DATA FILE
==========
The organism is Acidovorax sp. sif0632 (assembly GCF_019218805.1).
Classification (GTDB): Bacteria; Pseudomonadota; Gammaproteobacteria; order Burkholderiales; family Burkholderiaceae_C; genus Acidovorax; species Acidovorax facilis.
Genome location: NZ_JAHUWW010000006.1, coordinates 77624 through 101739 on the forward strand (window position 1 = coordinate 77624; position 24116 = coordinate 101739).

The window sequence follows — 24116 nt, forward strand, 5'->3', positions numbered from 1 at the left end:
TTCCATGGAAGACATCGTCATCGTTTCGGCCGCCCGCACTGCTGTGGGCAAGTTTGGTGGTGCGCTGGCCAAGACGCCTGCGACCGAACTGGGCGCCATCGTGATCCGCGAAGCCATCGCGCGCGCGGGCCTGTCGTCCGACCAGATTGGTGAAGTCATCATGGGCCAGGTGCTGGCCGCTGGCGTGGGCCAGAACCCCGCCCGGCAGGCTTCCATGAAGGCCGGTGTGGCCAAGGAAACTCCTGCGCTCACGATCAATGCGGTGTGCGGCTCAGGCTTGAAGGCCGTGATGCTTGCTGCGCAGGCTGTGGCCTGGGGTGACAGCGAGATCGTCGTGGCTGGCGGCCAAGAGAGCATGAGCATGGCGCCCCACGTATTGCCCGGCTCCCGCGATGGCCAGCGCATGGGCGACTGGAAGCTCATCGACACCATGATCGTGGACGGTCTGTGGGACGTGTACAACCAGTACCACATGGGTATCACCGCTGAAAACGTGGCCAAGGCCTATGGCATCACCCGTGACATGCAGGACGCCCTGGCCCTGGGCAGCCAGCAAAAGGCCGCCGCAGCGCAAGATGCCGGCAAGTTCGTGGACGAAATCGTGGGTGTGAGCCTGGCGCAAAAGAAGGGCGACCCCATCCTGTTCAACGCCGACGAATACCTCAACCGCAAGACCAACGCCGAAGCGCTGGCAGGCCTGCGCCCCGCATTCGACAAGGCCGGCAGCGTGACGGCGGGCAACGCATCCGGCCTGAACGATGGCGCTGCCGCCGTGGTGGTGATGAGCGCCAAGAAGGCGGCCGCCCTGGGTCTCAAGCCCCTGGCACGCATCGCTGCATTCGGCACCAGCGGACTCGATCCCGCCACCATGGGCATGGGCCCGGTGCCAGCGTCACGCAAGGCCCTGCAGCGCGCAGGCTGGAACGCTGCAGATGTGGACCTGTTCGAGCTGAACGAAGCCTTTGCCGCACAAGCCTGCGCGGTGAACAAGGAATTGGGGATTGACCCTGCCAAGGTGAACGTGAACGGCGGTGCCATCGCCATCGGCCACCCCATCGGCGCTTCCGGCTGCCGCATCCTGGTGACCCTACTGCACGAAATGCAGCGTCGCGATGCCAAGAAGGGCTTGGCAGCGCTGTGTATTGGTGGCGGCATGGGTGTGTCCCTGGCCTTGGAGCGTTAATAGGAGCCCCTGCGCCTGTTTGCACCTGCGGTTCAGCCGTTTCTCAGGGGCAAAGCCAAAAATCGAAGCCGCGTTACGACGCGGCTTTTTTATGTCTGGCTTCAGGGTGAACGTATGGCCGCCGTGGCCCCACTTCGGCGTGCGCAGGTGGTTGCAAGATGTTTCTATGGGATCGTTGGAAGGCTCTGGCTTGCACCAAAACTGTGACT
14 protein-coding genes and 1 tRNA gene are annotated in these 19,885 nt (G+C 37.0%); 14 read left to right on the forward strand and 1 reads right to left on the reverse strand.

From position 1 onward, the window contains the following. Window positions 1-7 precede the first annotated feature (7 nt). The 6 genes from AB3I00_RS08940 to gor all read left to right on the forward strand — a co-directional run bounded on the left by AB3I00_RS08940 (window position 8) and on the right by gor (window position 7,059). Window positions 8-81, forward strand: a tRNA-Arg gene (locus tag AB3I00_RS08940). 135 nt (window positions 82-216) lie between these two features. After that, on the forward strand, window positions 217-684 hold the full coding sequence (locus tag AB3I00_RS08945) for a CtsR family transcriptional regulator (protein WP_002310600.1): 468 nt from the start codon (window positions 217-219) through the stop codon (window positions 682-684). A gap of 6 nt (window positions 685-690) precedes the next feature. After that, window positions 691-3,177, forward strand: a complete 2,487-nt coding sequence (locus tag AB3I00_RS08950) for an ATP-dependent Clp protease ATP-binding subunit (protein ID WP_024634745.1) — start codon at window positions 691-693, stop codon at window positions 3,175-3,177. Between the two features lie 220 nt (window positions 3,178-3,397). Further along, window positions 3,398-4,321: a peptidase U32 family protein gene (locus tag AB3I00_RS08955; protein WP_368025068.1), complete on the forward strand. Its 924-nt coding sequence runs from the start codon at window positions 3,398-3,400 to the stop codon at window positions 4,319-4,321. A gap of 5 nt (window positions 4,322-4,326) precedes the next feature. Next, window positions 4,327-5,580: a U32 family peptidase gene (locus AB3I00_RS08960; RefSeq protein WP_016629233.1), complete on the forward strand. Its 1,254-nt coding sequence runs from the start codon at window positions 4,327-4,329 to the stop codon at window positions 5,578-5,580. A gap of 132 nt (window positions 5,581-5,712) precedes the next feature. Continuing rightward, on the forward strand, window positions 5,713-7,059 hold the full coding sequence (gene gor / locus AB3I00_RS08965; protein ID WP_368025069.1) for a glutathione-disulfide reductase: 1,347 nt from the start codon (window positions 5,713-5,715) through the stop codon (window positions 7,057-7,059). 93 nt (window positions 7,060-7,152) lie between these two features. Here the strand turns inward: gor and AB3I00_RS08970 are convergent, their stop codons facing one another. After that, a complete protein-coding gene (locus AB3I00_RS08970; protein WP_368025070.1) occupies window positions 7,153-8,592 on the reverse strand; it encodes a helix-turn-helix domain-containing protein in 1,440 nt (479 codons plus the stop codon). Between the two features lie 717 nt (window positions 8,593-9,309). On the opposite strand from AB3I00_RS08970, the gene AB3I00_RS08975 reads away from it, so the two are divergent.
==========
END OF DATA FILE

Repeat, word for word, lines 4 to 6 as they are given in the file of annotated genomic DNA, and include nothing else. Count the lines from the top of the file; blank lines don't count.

The window sequence follows — 24116 nt, forward strand, 5'->3', positions numbered from 1 at the left end:
TTCCATGGAAGACATCGTCATCGTTTCGGCCGCCCGCACTGCTGTGGGCAAGTTTGGTGGTGCGCTGGCCAAGACGCCTGCGACCGAACTGGGCGCCATCGTGATCCGCGAAGCCATCGCGCGCGCGGGCCTGTCGTCCGACCAGATTGGTGAAGTCATCATGGGCCAGGTGCTGGCCGCTGGCGTGGGCCAGAACCCCGCCCGGCAGGCTTCCATGAAGGCCGGTGTGGCCAAGGAAACTCCTGCGCTCACGATCAATGCGGTGTGCGGCTCAGGCTTGAAGGCCGTGATGCTTGCTGCGCAGGCTGTGGCCTGGGGTGACAGCGAGATCGTCGTGGCTGGCGGCCAAGAGAGCATGAGCATGGCGCCCCACGTATTGCCCGGCTCCCGCGATGGCCAGCGCATGGGCGACTGGAAGCTCATCGACACCATGATCGTGGACGGTCTGTGGGACGTGTACAACCAGTACCACATGGGTATCACCGCTGAAAACGTGGCCAAGGCCTATGGCATCACCCGTGACATGCAGGACGCCCTGGCCCTGGGCAGCCAGCAAAAGGCCGCCGCAGCGCAAGATGCCGGCAAGTTCGTGGACGAAATCGTGGGTGTGAGCCTGGCGCAAAAGAAGGGCGACCCCATCCTGTTCAACGCCGACGAATACCTCAACCGCAAGACCAACGCCGAAGCGCTGGCAGGCCTGCGCCCCGCATTCGACAAGGCCGGCAGCGTGACGGCGGGCAACGCATCCGGCCTGAACGATGGCGCTGCCGCCGTGGTGGTGATGAGCGCCAAGAAGGCGGCCGCCCTGGGTCTCAAGCCCCTGGCACGCATCGCTGCATTCGGCACCAGCGGACTCGATCCCGCCACCATGGGCATGGGCCCGGTGCCAGCGTCACGCAAGGCCCTGCAGCGCGCAGGCTGGAACGCTGCAGATGTGGACCTGTTCGAGCTGAACGAAGCCTTTGCCGCACAAGCCTGCGCGGTGAACAAGGAATTGGGGATTGACCCTGCCAAGGTGAACGTGAACGGCGGTGCCATCGCCATCGGCCACCCCATCGGCGCTTCCGGCTGCCGCATCCTGGTGACCCTACTGCACGAAATGCAGCGTCGCGATGCCAAGAAGGGCTTGGCAGCGCTGTGTATTGGTGGCGGCATGGGTGTGTCCCTGGCCTTGGAGCGTTAATAGGAGCCCCTGCGCCTGTTTGCACCTGCGGTTCAGCCGTTTCTCAGGGGCAAAGCCAAAAATCGAAGCCGCGTTACGACGCGGCTTTTTTATGTCTGGCTTCAGGGTGAACGTATGGCCGCCGTGGCCCCACTTCGGCGTGCGCAGGTGGTTGCAAGATGTTTCTATGGGATCGTTGGAAGGCTCTGGCTTGCACCAAAACTGTGACT
14 protein-coding genes and 1 tRNA gene are annotated in these 19,885 nt (G+C 37.0%); 14 read left to right on the forward strand and 1 reads right to left on the reverse strand.